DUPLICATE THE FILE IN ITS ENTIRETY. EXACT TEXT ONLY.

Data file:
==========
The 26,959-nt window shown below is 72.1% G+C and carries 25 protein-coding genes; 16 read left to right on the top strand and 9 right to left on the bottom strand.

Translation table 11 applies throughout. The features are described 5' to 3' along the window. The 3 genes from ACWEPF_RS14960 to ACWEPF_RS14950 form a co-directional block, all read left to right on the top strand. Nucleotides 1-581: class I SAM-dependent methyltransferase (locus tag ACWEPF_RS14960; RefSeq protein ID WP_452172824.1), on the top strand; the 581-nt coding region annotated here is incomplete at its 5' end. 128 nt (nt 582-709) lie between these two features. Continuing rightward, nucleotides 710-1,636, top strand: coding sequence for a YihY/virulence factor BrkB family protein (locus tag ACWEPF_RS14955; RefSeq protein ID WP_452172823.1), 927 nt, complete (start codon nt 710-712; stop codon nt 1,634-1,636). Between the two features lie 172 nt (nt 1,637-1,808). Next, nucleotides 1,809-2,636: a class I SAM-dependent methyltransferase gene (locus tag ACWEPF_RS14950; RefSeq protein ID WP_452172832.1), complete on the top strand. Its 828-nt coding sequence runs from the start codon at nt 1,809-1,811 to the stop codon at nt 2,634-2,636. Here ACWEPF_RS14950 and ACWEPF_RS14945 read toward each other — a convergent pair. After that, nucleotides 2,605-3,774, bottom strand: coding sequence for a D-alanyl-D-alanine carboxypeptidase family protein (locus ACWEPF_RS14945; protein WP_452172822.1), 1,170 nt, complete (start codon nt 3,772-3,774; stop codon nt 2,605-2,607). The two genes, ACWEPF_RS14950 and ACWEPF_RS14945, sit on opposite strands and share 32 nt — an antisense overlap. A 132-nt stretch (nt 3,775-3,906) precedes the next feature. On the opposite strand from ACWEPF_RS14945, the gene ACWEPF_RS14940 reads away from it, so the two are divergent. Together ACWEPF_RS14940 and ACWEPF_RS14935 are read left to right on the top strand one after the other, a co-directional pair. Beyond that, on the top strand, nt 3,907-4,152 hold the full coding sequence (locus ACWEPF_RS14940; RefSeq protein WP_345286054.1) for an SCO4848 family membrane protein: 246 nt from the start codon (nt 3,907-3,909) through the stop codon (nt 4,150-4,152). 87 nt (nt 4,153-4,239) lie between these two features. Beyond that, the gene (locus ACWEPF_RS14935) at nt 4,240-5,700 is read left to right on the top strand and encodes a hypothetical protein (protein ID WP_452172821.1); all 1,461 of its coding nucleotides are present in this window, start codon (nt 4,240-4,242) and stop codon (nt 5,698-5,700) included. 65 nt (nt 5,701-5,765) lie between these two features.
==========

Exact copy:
The 26,959-nt window shown below is 72.1% G+C and carries 25 protein-coding genes; 16 read left to right on the top strand and 9 right to left on the bottom strand.

Translation table 11 applies throughout. The features are described 5' to 3' along the window. The 3 genes from ACWEPF_RS14960 to ACWEPF_RS14950 form a co-directional block, all read left to right on the top strand. Nucleotides 1-581: class I SAM-dependent methyltransferase (locus tag ACWEPF_RS14960; RefSeq protein ID WP_452172824.1), on the top strand; the 581-nt coding region annotated here is incomplete at its 5' end. 128 nt (nt 582-709) lie between these two features. Continuing rightward, nucleotides 710-1,636, top strand: coding sequence for a YihY/virulence factor BrkB family protein (locus tag ACWEPF_RS14955; RefSeq protein ID WP_452172823.1), 927 nt, complete (start codon nt 710-712; stop codon nt 1,634-1,636). Between the two features lie 172 nt (nt 1,637-1,808). Next, nucleotides 1,809-2,636: a class I SAM-dependent methyltransferase gene (locus tag ACWEPF_RS14950; RefSeq protein ID WP_452172832.1), complete on the top strand. Its 828-nt coding sequence runs from the start codon at nt 1,809-1,811 to the stop codon at nt 2,634-2,636. Here ACWEPF_RS14950 and ACWEPF_RS14945 read toward each other — a convergent pair. After that, nucleotides 2,605-3,774, bottom strand: coding sequence for a D-alanyl-D-alanine carboxypeptidase family protein (locus ACWEPF_RS14945; protein WP_452172822.1), 1,170 nt, complete (start codon nt 3,772-3,774; stop codon nt 2,605-2,607). The two genes, ACWEPF_RS14950 and ACWEPF_RS14945, sit on opposite strands and share 32 nt — an antisense overlap. A 132-nt stretch (nt 3,775-3,906) precedes the next feature. On the opposite strand from ACWEPF_RS14945, the gene ACWEPF_RS14940 reads away from it, so the two are divergent. Together ACWEPF_RS14940 and ACWEPF_RS14935 are read left to right on the top strand one after the other, a co-directional pair. Beyond that, on the top strand, nt 3,907-4,152 hold the full coding sequence (locus ACWEPF_RS14940; RefSeq protein WP_345286054.1) for an SCO4848 family membrane protein: 246 nt from the start codon (nt 3,907-3,909) through the stop codon (nt 4,150-4,152). 87 nt (nt 4,153-4,239) lie between these two features. Beyond that, the gene (locus ACWEPF_RS14935) at nt 4,240-5,700 is read left to right on the top strand and encodes a hypothetical protein (protein ID WP_452172821.1); all 1,461 of its coding nucleotides are present in this window, start codon (nt 4,240-4,242) and stop codon (nt 5,698-5,700) included. 65 nt (nt 5,701-5,765) lie between these two features.